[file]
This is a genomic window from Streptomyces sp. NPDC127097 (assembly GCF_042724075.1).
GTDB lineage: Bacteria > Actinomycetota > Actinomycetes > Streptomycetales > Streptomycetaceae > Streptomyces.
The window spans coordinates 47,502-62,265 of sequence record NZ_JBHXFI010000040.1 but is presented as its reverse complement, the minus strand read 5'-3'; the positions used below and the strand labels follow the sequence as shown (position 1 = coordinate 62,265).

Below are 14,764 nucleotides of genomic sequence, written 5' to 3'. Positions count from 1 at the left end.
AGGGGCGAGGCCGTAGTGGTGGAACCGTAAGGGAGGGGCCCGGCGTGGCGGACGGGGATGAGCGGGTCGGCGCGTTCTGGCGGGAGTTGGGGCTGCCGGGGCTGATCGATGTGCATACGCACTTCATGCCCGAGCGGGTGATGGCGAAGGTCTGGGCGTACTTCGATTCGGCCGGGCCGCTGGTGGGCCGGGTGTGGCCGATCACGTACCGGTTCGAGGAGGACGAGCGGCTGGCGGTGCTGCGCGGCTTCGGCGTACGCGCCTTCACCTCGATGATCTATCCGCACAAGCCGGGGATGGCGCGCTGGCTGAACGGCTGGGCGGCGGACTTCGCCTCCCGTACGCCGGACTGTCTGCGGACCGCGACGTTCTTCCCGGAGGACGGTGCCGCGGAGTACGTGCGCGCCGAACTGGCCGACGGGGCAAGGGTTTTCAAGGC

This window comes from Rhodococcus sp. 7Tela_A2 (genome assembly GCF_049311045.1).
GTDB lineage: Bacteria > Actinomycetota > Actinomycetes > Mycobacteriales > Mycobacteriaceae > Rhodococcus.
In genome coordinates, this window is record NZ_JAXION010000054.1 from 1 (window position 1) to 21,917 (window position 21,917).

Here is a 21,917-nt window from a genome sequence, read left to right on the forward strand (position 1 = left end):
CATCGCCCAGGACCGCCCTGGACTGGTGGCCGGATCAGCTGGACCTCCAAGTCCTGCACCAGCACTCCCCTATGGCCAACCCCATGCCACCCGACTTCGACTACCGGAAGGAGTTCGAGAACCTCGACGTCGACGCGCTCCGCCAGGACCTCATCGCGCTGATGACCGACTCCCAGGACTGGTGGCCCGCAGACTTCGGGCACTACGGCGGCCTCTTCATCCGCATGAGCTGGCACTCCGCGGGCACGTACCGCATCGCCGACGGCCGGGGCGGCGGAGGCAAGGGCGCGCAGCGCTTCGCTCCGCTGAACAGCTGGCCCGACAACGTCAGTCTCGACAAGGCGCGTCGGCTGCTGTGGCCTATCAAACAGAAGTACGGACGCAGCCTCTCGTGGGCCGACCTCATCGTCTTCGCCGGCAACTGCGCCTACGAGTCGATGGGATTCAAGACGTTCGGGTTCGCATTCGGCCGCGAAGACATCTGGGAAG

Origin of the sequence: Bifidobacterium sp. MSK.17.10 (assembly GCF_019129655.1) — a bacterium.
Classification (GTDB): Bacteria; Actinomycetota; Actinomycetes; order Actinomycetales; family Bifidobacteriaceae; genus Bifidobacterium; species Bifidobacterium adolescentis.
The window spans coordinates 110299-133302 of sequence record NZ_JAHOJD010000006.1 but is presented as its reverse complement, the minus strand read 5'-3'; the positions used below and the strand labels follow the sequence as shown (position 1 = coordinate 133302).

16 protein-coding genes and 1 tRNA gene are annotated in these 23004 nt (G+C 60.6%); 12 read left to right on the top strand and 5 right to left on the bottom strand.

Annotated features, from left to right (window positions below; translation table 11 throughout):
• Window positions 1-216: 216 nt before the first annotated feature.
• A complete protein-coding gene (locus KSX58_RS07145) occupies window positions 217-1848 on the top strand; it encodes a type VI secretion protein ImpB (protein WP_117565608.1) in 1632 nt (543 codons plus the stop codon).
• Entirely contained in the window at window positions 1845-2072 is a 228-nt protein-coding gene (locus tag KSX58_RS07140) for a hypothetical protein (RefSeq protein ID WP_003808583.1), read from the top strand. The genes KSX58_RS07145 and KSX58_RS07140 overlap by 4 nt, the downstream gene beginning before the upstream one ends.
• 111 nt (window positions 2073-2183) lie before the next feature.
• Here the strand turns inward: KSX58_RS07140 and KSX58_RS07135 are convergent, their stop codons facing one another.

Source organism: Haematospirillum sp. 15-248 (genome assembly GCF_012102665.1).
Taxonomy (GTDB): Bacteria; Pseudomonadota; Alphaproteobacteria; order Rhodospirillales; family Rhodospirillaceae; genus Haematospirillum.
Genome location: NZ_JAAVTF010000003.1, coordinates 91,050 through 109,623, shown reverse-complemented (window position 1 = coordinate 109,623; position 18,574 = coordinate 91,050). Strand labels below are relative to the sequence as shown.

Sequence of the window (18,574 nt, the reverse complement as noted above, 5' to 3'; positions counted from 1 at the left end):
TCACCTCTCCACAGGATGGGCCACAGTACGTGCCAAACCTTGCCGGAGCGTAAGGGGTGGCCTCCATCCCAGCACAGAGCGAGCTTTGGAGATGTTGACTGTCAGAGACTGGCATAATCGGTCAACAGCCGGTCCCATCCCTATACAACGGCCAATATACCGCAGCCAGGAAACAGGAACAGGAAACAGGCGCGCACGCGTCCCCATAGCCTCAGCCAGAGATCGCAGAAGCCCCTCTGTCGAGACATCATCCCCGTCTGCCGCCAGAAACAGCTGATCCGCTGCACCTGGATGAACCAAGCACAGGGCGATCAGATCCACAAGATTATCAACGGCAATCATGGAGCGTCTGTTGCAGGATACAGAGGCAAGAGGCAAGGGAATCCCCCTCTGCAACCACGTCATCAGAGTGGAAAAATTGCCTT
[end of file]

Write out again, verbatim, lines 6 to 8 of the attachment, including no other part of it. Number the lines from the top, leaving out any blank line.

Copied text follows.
This window comes from Rhodococcus sp. 7Tela_A2 (genome assembly GCF_049311045.1).
GTDB lineage: Bacteria > Actinomycetota > Actinomycetes > Mycobacteriales > Mycobacteriaceae > Rhodococcus.
In genome coordinates, this window is record NZ_JAXION010000054.1 from 1 (window position 1) to 21,917 (window position 21,917).